Human Dimensions of Global Warming



Adaptation Along the Coasts

Houseboats along a dock in the Netherlands
Houseboats in the Netherlands. The Dutch adapted to life at or below sea level centuries ago.

Although climate change impacts are readily apparent in most coastal zones and the peril posed by not taking action is great, adaptation is not underway in most places –– mostly because the cost of adaptation is enormous. Imagine how much money it would take to build a sea wall around New York, for instance. Still, the cost of damages without adaptation far outstrips the cost of these adaptation measures. It would cost perhaps hundreds of times more than the cost of a sea wall to repair New York’s subways, telecommunications networks, sewers, and water systems if they were flooded.

The costs of inaction are even greater than most economic analyses suggest. Many post-event costs are typically not counted when considering the economic impacts of climate change and the money expended or saved by adaptation. Moreover, the uninsured costs incurred by businesses and institutions through interruptions are seldom accounted for in financial calculations. Economic cost-benefit analyses of adaptation also never consider non-monetary costs, including such items as the psychological trauma incurred by individuals and families, or the losses to natural ecosystems that provide no visible economic returns. Returning to the New York example, adding the damages suffered by global financial markets and the individuals invested in those markets to the calculations makes a sea wall seem like a bargain in comparison. Add to those damages, the damages to the psychological suffering of the city’s residents, and it is clear, that given the inevitability of sea level rise, the cost of building a sea wall around New York would be much, much less than the cost of inaction.

In sum, most experts agree that continued human occupation of today’s low-lying coastal zones is not viable without adaptation. Those adaptations might involve building hard structures, like erecting sea walls, or they could involve changing land use, such as replacing the built environment with green space or agricultural land. In any case, the costs will be staggering, but adaptation will be cheaper than letting the impacts occur without adaptation.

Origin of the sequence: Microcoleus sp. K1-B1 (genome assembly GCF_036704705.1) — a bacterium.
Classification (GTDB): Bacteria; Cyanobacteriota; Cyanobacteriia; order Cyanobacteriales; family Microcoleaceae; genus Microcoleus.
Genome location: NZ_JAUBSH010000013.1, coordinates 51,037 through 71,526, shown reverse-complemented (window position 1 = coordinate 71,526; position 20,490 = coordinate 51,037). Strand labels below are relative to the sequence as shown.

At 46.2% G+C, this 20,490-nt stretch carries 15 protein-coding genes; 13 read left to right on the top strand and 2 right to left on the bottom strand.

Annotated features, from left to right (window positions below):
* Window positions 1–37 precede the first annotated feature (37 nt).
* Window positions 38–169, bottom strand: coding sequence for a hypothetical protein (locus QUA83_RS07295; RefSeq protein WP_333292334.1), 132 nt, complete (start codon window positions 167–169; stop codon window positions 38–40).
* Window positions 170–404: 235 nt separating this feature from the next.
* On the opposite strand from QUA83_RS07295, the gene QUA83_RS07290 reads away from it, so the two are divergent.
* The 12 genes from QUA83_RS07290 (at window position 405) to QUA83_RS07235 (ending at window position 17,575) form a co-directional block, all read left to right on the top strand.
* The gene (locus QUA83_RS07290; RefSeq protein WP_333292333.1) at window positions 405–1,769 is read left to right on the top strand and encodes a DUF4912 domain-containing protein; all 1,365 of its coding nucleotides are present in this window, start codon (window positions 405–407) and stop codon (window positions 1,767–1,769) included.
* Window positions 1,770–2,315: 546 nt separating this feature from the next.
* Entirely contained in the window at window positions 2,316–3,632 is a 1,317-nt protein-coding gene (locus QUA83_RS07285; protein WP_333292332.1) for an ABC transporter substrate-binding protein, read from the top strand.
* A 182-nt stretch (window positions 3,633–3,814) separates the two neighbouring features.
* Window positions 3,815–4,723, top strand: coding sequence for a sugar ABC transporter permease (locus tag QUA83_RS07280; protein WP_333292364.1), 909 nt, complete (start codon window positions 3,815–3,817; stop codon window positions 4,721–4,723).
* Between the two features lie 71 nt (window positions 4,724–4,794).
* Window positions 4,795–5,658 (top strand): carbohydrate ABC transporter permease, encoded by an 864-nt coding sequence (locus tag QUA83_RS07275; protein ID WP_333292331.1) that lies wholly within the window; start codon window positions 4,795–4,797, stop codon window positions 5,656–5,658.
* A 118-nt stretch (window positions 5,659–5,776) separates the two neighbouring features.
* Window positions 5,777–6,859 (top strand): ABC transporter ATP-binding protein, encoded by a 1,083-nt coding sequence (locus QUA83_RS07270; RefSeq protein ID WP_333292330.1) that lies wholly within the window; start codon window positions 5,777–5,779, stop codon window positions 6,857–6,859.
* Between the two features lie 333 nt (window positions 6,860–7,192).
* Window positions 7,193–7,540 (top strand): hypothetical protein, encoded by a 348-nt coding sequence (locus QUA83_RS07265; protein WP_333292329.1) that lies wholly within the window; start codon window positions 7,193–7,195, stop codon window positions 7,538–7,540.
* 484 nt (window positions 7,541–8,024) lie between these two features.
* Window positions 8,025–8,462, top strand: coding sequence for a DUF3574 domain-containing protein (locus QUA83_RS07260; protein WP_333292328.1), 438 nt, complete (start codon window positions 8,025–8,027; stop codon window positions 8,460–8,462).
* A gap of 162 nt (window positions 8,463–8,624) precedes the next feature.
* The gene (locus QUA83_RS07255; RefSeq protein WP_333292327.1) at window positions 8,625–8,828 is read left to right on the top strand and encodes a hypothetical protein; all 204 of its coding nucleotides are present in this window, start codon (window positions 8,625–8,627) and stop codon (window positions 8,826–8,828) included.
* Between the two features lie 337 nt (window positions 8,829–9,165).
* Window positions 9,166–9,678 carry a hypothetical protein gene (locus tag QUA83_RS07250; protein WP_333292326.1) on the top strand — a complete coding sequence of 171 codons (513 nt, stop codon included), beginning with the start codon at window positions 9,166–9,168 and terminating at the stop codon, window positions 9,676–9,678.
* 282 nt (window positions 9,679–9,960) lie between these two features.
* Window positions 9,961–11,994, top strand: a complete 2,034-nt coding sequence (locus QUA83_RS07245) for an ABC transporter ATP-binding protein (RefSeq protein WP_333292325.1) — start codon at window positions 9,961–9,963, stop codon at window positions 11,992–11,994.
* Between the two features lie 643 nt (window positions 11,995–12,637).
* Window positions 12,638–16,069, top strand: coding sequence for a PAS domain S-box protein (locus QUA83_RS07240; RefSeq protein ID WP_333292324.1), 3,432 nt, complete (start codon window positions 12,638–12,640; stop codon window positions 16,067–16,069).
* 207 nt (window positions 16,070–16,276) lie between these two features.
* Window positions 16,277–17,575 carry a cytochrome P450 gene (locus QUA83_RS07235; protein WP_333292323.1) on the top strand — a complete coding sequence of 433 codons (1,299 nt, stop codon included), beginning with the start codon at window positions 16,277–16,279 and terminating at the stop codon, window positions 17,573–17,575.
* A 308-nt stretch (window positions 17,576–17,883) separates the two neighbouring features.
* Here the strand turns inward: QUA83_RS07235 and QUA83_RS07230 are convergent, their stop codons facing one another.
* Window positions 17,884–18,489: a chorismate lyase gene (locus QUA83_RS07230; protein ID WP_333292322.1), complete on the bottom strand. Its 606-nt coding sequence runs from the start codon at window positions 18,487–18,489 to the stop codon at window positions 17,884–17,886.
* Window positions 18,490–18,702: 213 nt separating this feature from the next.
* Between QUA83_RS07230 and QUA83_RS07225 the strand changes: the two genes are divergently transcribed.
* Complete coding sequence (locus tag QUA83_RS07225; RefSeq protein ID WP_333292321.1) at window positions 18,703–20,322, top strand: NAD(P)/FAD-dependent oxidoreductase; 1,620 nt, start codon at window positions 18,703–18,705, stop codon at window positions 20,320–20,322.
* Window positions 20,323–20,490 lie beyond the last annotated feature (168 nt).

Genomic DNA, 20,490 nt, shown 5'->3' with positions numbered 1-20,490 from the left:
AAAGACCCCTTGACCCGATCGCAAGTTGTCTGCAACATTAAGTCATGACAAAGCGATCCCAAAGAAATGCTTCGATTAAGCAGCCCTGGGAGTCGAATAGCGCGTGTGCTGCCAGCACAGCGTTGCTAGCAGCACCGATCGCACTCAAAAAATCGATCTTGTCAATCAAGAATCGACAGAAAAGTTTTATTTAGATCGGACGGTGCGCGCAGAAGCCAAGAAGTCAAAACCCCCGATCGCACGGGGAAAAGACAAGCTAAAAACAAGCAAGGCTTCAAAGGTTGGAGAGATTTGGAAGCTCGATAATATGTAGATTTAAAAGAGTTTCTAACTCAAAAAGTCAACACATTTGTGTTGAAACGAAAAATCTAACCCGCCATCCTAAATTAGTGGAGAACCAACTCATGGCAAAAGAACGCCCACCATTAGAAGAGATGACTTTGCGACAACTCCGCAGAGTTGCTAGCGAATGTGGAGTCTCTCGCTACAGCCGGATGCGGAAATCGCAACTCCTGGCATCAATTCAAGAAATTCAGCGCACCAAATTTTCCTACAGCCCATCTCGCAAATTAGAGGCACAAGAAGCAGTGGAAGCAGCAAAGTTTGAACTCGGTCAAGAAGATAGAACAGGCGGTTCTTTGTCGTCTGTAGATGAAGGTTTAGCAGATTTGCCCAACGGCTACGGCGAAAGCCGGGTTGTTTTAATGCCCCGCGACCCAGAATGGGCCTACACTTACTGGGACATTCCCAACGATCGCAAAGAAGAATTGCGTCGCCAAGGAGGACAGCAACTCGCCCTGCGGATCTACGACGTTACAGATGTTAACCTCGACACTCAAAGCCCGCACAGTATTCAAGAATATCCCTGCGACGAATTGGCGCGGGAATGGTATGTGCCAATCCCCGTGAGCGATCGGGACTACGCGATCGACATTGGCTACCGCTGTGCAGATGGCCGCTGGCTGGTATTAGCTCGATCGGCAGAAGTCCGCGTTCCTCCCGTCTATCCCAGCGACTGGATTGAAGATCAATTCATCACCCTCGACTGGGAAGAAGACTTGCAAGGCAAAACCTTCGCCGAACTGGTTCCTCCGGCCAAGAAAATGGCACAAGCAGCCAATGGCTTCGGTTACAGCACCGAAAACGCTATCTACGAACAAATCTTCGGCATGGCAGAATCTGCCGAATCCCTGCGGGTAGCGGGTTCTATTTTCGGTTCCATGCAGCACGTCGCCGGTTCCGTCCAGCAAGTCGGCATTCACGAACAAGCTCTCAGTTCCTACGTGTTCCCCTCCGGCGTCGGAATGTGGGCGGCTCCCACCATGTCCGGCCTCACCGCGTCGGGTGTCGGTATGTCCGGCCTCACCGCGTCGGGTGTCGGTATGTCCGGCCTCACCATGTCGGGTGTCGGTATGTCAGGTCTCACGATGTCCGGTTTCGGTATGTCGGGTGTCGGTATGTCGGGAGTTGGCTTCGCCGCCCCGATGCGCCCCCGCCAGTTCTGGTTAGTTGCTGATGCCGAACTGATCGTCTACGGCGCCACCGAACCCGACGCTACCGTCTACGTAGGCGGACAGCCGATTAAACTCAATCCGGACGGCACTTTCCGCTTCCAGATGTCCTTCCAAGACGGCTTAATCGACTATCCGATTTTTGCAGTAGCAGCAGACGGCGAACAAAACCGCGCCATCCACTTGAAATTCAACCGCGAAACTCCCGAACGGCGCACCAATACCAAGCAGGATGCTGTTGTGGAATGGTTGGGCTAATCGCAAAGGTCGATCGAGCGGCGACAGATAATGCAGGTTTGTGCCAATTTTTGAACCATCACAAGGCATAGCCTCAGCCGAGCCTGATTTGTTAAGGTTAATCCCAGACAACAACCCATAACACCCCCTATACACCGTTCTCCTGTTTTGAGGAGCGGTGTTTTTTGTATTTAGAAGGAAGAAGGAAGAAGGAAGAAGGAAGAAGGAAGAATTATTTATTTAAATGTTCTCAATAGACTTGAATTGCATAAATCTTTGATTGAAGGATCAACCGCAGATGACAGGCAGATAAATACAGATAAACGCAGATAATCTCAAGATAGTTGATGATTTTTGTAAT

Adaptation in Cities

Big Ben and London at night from the Thames River.
London, England.

The capacity for adaptation by cities is generally high. Even so, there are four things about cities and climate change adaptation that are important to consider. First, the prospects for adaptation depend on the rate and magnitude of climate change. All things being equal, rapid-onset, high-magnitude climate change makes adaptation more difficult than slow-onset, low-magnitude climate change. One exception to this rule is that the time with the most potential for taking strong adaptation measures is immediately after an extreme event. Decision-makers are much more likely to take action while the memory of an extreme event –– a hurricane, a flood, a disease outbreak –– is fresh. With time, these memories fade and day-to-day problems demand more attention than an event that “may never happen again,” thereby making it much less likely that decision-makers will invest in adaptation measures.

Image of Cape Town stadium
Cape Town, South Africa.

The second consideration is that a city’s climate change adaptation strategies do not occur in isolation. Instead, they are linked to other economic, political, technical, and social systems at scales ranging from local to regional, national, and global. For instance, if New York City were to attempt to adapt to sea level rise by building a sea wall around Manhattan, Staten, and Long Islands, there would be significant implications for the communities on Long Island and Manhattan that are not one of the five boroughs of the city, as well as for other areas of the metropolitan area in Connecticut, New Jersey, and New York. These local and intraregional implications might involve a host of issues, such as bonds and taxes (and therefore politics), infrastructure, transportation, and environmental justice. Because New York City is crucial to the nation and the world, repercussions of the decision to build the sea wall would undoubtedly spread beyond the immediate vicinity.

A third thing to consider is that climate change is only one of many risks that cities manage. Every day, cities make risk management decisions. For instance, a city might decide whether or not to ban automobiles (i.e., eliminate risk), build a levee (i.e., reduce risk), or buy more insurance (i.e., transfer risk). If the city decides not to ban automobiles, build the levee, or buy more insurance, it assumes the risk associated with each of those things. Finances, politics, and perceptions mediate a city’s risk management decisions, perhaps placing climate change adaptation at the head of the line or at the back of the line.

Finally, adaptation can have unintended consequences. For instance, if a coastal city were to build a dam upstream to prevent climate change-induced flooding, that dam could reduce downstream flow and enable the saltwater front to penetrate farther inland, fouling city water supplies. Increasing air conditioning to reduce heat stress could put added burden on a struggling energy-supply system and emit more greenhouse gases to the atmosphere. Full-cycle accounting must be an integral part of a city’s adaptation planning to avoid such inadvertent outcomes.